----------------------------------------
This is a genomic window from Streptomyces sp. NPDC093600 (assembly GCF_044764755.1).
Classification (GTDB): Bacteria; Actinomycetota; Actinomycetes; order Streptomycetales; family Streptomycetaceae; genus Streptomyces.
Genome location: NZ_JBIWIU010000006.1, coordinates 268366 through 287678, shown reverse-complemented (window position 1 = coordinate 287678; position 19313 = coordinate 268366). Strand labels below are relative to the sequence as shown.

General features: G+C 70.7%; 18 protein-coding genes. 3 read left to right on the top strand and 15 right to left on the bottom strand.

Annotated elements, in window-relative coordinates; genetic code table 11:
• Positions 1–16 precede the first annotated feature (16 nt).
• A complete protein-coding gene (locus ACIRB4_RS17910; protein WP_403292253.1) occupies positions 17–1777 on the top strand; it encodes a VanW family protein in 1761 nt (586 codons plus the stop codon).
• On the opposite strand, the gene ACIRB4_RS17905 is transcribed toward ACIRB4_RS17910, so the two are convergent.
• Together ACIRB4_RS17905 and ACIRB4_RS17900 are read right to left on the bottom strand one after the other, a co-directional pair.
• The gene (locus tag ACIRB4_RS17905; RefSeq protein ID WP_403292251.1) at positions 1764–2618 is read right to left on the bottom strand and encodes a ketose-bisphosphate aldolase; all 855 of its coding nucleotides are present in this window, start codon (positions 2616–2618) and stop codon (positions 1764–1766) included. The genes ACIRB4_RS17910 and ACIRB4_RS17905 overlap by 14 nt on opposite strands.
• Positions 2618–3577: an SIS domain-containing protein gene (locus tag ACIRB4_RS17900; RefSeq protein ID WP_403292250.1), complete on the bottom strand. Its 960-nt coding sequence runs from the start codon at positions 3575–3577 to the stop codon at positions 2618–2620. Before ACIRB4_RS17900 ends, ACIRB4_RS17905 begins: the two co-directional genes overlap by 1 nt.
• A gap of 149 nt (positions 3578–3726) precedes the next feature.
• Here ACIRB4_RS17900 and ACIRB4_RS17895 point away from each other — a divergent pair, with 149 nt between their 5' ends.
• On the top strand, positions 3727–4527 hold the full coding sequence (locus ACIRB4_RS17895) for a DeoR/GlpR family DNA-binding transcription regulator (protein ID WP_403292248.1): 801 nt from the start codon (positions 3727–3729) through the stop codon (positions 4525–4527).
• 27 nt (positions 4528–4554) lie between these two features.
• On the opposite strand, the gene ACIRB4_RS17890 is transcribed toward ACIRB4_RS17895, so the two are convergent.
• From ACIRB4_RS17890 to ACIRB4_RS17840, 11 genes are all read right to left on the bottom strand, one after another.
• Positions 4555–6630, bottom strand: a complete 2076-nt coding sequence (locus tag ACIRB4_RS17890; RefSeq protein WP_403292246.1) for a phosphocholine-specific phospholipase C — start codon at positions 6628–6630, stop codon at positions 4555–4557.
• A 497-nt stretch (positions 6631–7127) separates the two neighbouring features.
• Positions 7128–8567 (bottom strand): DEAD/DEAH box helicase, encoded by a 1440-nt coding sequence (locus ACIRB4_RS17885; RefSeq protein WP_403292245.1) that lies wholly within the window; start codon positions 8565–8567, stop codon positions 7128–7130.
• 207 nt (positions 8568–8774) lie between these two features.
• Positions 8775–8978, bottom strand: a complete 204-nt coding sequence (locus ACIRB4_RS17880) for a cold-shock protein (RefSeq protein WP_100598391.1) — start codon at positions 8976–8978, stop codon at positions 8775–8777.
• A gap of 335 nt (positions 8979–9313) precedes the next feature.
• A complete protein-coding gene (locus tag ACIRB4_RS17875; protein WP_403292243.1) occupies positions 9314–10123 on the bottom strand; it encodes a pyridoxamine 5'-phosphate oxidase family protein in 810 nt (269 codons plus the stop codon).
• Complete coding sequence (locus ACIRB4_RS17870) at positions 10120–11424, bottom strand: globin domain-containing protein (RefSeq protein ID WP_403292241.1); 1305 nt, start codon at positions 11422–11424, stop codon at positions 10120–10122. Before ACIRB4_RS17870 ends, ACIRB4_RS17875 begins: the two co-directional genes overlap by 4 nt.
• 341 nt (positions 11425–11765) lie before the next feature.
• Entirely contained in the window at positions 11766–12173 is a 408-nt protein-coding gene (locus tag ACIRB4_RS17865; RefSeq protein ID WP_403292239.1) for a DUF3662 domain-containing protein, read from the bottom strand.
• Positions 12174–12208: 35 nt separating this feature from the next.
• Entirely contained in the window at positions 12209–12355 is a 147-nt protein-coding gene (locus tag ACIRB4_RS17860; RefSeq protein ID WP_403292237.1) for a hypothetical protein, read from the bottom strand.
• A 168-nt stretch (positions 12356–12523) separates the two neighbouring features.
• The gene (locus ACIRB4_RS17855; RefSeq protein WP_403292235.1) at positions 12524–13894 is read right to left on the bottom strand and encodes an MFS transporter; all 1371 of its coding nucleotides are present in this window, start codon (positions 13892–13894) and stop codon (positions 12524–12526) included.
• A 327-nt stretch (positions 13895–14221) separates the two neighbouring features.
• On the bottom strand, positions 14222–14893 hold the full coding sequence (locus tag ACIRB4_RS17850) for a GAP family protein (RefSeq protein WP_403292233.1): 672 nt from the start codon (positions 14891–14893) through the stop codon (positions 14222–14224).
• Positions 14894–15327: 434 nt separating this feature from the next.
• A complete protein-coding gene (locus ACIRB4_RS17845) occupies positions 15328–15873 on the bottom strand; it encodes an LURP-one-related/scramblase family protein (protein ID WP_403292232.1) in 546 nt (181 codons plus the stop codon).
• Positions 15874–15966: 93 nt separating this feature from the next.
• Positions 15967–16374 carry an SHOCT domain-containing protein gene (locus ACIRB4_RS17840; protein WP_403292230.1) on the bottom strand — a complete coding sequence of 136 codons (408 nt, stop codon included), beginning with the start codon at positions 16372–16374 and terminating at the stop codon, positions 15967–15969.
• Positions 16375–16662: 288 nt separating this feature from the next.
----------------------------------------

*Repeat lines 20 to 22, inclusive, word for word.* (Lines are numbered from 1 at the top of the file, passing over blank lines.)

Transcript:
• Positions 7128–8567 (bottom strand): DEAD/DEAH box helicase, encoded by a 1440-nt coding sequence (locus ACIRB4_RS17885; RefSeq protein WP_403292245.1) that lies wholly within the window; start codon positions 8565–8567, stop codon positions 7128–7130.
• 207 nt (positions 8568–8774) lie between these two features.
• Positions 8775–8978, bottom strand: a complete 204-nt coding sequence (locus ACIRB4_RS17880) for a cold-shock protein (RefSeq protein WP_100598391.1) — start codon at positions 8976–8978, stop codon at positions 8775–8777.